From 5 May to 6 May 2006, the Russian government also banned the import of Borjomi (Russian: Боржоми, Georgian: ბორჯომი) and Nabeglavi (Russian: Набеглави, Georgian: ნაბეღლავი), two popular brands of Georgian mineral water.[10] The government claimed that it was a health hazard since it failed to meet water purity standards. The Georgian government responded by stating that the action was an expansion of the wine embargo[11] and a part of a political campaign to punish the country for pro-Western policies, a claim President Mikheil Saakashvili of Georgia reiterated at the Conference on Common Vision for Common Neighborhood held in Vilnius, Lithuania, from May 1 to 4, and attended also by the presidents of the three Baltic states, Poland, Ukraine, Moldova, Romania, Bulgaria and the United States Vice-President Richard Cheney.[12]

As tensions heighten with Russia, the Government of Georgia is considering withdrawing from the Commonwealth of Independent States (CIS), a bloc of several post-Soviet countries, a membership of which is largely unpopular within Georgia. Saakashvili said on May 2 that the government would review whether the country was benefiting from being a CIS member.[13]

Neither the Georgian or Moldovan wines, nor the Borjomi or Nabeglavi mineral waters have been banned nor restricted in any other country besides Russia. One Russian expert has also criticized the Russian ban on "Borjomi".[14]

References

  1. ^ "Russian wine move draws protests". BBC. 2006-03-30. http://news.bbc.co.uk/2/hi/europe/4860454.stm.  
  2. ^ Regnum В ходе последних проверок в Москве пестициды обнаружены в 60% молдавских и 44% грузинских вин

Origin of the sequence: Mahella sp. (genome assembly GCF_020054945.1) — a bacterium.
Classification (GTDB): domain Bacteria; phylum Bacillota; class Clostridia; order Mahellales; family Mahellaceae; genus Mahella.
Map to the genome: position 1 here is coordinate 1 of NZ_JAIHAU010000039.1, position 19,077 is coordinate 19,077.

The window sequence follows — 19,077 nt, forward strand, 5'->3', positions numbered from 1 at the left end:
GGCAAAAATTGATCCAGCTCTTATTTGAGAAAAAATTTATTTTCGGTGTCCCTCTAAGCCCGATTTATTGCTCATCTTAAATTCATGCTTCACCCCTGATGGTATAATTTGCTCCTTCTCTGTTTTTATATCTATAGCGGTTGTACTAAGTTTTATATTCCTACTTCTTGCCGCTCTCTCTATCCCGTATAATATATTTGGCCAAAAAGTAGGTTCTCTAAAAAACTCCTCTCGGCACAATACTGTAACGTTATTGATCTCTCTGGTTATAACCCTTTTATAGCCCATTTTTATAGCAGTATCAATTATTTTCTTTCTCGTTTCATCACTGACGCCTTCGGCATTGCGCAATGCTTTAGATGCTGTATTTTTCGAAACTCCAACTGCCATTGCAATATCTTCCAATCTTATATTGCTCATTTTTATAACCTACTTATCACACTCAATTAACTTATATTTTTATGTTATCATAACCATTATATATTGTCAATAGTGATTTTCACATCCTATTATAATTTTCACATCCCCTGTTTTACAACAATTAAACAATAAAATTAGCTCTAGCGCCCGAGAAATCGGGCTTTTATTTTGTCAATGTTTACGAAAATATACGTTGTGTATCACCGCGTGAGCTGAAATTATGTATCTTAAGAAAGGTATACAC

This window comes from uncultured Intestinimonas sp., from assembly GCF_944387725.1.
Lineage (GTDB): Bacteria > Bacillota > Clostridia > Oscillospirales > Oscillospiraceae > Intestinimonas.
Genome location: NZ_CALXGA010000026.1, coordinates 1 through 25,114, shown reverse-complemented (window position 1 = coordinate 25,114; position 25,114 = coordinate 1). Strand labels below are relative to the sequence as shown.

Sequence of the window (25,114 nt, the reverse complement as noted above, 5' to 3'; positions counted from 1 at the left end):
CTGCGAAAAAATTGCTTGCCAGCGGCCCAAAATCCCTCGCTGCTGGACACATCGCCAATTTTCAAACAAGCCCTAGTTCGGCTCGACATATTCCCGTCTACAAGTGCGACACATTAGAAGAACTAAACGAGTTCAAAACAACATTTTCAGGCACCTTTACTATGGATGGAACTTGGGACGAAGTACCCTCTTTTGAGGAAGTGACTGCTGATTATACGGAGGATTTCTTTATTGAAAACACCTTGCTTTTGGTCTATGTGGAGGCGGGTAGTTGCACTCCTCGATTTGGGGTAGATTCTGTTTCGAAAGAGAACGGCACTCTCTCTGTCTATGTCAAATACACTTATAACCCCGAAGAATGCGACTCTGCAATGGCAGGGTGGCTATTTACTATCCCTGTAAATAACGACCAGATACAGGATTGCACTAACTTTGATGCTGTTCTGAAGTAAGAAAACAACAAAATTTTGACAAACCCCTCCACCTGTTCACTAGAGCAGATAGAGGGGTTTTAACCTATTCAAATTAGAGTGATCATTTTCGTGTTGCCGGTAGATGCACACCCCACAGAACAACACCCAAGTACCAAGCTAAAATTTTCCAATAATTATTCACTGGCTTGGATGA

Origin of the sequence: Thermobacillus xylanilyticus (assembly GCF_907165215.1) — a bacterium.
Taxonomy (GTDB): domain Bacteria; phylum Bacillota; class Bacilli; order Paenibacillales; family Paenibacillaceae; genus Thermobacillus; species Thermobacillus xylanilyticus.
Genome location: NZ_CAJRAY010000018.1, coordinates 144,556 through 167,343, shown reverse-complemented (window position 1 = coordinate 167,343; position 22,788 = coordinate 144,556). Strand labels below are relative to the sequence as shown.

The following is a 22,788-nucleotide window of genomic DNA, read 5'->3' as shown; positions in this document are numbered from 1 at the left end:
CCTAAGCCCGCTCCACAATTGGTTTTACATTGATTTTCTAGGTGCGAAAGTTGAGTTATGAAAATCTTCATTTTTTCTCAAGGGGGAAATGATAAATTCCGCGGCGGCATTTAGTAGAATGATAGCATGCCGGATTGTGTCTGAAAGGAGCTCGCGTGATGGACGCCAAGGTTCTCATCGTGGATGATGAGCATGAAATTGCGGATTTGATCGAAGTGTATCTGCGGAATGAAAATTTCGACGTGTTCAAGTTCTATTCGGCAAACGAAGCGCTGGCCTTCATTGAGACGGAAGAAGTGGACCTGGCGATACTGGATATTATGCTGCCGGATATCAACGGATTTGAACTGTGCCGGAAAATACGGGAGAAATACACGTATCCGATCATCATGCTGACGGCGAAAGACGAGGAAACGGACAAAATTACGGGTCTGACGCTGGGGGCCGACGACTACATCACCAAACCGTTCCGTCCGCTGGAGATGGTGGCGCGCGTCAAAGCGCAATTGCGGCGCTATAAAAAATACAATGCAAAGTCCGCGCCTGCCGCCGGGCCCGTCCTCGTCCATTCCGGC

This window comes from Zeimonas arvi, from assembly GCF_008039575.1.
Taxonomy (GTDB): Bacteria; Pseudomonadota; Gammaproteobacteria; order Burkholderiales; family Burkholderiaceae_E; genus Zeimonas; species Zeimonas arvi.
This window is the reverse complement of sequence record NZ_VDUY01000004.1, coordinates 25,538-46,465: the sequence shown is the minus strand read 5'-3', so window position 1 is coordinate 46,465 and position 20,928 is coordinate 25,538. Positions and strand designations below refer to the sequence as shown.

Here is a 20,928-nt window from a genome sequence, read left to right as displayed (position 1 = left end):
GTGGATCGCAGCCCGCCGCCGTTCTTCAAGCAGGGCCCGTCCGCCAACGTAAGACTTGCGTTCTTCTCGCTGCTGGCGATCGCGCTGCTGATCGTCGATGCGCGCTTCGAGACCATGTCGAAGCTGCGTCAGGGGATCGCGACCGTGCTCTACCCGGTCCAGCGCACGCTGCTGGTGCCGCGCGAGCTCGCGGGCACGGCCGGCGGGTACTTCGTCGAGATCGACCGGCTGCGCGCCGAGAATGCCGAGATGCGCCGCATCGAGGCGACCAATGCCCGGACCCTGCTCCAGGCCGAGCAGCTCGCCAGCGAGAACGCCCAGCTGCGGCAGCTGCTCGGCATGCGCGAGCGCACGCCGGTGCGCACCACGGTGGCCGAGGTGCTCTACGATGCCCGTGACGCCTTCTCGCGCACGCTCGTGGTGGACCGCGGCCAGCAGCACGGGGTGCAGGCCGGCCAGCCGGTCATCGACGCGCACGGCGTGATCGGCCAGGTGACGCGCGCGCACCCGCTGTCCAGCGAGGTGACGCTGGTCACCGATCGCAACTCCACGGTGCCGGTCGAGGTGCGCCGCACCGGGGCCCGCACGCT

3. ^ "Moscova nu crede in vin". Evenimentul Zilei. 2008-04-07. http://www.evz.ro/article.php?artid=255695.  
  4. ^ http://www.aif.ru/online/aif/1331/02_05
  5. ^ http://www.pravda.ru/news/economics/10-05-2006/83905-vino-0
  6. ^ http://gzt.ru/politics/2006/05/10/213603.html
  7. ^ "Russian law-makers to outlaw Moldavian wine". Pravda. 2005-03-09. http://english.pravda.ru/main/18/89/357/15077_wine.html.  
  8. ^ "Premierul Tarlev reclamă Rusia la Uniunea Europeană". BBC Romanian. 2006-04-11. http://www.bbc.co.uk/romanian/news/story/2006/04/060411_moldova_rusia_ue.shtml.  
  9. ^ RIA Novosti (2006-05-05). "NATO official unhappy about Russian sanctions against Georgia". http://www.russianlife.net/article.cfm?Number=1626.  
  10. ^ "Russia bans another Georgian mineral water brand". Reuters Foundation AlertNet. 2006-05-06. http://www.alertnet.org/thenews/newsdesk/L06703232.htm.  
  11. ^ "Russia bans Georgia mineral water". BBC News. 2006-05-05. http://news.bbc.co.uk/1/hi/world/europe/4976304.stm.  
  12. ^ "Vilnius Conference on Europe’s completion in the East". Eurasia Daily Monitor. 2006-05-05. http://jamestown.org/edm/article.php?article_id=2371055.  
  13. ^ "Georgia considers withdrawing from CIS". International Relations and Security Network. 2006=05-03. http://www.isn.ethz.ch/news/sw/details.cfm?id=15687.  
  14. ^ "Запрет "Боржоми" назван политическим решением". BBC Russian. 2006-05-05. http://news.bbc.co.uk/hi/russian/russia/newsid_4978000/4978550.stm.  

See also

Advertisements

Advertisements






Got something to say? Make a comment.
Your name
Your email address
Message